Skip to Main Content
It looks like you're using Internet Explorer 11 or older. This website works best with modern browsers such as the latest versions of Chrome, Firefox, Safari, and Edge. If you continue with this browser, you may see unexpected results.

University Assessment Resources: Formative and Summative Assessments

Formative and Summative Assessments

Our SACS-COC Vice President recently informed us of new program assessment requirements to maintain institutional accreditation.  In addition to assessing student mastery of program learning outcomes, faculty must also assess student learning at a formative level and make program improvements based on the results of these formative assessments.

Formative assessments are conducted at a point in the curriculum where students are developing, but have not yet mastered, the knowledge/skills/values described in student learning outcomes.  These assessments are used to identify students’ strengths and weaknesses mid-way through the program and to make changes to improve student learning in courses in which students are introduced to and develop knowledge and skills related to the learning outcomes.

Summative assessments, on the other hand, measure students’ knowledge/skills/values at or near graduation, when students should have achieved the highest level of knowledge and skills in the program.  Summative assessments measure students' mastery of the learning outcomes (mastery at the level expected for the degree).

Guidelines for Student Learning Outcomes Assessment

For information about basic requirements for the annual assessment of student learning, click here, or download the documents posted below.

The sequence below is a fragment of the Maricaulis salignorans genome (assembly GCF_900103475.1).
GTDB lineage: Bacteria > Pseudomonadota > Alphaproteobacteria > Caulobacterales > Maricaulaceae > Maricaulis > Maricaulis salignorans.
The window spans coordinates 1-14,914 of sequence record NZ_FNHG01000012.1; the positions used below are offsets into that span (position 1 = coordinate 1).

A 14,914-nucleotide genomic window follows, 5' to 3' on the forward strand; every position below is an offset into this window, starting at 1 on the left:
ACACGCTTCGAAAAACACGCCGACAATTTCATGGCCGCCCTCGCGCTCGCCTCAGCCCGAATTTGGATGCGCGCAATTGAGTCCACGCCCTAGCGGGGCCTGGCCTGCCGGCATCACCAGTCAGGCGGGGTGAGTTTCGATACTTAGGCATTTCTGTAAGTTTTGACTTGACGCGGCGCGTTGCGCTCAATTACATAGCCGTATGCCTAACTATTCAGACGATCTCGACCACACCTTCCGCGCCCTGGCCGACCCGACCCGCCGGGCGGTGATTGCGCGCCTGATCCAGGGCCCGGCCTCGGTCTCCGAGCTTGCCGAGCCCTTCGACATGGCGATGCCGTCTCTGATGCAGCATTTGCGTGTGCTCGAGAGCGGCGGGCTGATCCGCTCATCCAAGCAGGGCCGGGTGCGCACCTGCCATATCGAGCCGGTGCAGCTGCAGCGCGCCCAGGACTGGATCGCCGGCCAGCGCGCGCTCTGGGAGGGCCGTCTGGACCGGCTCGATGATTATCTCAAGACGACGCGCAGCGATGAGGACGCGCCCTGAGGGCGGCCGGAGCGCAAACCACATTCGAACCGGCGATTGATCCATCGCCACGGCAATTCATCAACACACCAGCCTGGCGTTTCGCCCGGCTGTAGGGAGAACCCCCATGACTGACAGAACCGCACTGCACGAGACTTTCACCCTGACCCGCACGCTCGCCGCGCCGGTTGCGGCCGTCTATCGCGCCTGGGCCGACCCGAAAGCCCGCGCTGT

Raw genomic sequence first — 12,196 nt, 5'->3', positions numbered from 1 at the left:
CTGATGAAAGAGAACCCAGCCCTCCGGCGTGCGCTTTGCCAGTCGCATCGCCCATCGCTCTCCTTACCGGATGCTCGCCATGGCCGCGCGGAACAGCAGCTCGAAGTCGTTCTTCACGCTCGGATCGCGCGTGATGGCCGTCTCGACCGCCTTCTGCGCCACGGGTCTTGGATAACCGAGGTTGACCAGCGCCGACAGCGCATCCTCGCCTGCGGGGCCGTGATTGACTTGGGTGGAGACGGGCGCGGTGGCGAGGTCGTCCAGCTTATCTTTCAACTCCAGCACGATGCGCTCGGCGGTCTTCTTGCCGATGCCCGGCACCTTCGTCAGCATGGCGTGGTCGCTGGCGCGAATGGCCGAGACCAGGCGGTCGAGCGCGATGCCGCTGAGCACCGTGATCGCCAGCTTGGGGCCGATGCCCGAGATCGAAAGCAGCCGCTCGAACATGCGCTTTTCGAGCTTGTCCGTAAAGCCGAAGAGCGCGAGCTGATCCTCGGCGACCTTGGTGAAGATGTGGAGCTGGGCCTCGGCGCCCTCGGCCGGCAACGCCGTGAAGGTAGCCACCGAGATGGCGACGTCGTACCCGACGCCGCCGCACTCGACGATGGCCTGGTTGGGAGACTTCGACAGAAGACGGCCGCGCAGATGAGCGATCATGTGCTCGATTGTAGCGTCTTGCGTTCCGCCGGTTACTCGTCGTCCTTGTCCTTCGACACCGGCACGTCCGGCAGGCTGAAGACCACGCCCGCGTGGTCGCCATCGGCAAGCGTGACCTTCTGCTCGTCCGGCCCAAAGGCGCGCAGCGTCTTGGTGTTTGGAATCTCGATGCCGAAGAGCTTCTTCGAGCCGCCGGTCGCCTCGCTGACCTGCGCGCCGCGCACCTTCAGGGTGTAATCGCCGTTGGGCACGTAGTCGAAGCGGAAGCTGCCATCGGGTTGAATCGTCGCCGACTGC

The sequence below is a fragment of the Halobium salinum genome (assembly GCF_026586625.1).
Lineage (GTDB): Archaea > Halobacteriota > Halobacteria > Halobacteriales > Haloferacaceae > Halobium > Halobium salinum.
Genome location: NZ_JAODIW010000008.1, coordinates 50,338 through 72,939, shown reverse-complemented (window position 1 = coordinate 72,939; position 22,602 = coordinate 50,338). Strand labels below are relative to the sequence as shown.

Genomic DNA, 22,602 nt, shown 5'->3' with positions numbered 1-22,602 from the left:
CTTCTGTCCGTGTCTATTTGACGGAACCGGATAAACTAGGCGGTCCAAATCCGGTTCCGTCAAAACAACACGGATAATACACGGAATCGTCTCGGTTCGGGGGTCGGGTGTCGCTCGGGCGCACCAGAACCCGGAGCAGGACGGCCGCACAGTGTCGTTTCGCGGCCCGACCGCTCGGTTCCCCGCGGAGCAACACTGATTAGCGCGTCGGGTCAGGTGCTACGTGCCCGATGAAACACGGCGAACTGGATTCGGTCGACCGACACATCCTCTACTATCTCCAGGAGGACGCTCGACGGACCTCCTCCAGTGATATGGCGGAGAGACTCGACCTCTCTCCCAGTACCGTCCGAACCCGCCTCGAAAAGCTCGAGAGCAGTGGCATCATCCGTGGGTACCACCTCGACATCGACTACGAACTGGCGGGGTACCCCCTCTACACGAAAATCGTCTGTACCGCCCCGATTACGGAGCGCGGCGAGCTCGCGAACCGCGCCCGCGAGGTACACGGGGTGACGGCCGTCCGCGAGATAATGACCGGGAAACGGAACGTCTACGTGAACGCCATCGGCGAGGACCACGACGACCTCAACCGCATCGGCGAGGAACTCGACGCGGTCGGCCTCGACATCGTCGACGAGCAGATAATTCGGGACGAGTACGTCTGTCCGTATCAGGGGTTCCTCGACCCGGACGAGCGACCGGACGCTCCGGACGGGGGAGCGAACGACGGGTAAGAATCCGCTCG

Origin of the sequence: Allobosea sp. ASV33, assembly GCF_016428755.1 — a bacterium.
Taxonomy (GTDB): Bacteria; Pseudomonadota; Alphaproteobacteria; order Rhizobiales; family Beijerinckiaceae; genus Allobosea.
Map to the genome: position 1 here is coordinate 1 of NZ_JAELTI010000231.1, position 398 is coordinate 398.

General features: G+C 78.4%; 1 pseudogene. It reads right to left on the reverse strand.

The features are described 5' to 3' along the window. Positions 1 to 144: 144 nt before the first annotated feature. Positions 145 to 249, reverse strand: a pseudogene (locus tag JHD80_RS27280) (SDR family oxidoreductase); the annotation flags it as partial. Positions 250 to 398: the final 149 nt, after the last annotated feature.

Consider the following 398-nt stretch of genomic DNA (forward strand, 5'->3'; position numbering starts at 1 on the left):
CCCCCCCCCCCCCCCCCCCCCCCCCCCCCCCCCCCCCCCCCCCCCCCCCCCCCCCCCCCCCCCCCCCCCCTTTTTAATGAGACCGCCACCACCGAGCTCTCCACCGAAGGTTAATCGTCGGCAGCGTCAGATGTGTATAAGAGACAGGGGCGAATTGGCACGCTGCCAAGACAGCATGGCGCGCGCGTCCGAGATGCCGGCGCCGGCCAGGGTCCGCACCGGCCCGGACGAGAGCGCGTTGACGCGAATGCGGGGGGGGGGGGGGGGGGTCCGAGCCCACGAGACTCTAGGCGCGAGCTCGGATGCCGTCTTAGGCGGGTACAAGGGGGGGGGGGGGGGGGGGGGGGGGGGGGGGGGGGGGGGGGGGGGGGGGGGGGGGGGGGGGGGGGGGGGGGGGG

Formative Assessments

Suggested direct, formative assessment:

  • You can take advantage of existing course assessments by using embedded course assignments and exams as direct, formative assessments.
  • A single exam or assignment can be used as a direct measure of multiple learning outcomes, but the parts of the assignment or exam related to each learning outcome should be scored separately.  For example, if a class paper is used to measure students’ writing skills as well as their understanding of core concepts in your discipline, rate the writing quality and discussion of core concepts separately and report the results separately.  (Rubrics are useful for this type of scoring.)

Suggested indirect, formative assessment:

  • A short survey to measure faculty’s perceptions about mid-level students’ development of the knowledge and skills described in your programs’ student learning outcomes is a good, indirect, formative measure.
  • There is a survey tool on Canvas that may be useful for distributing surveys to faculty and collecting survey data.

Forms and Documents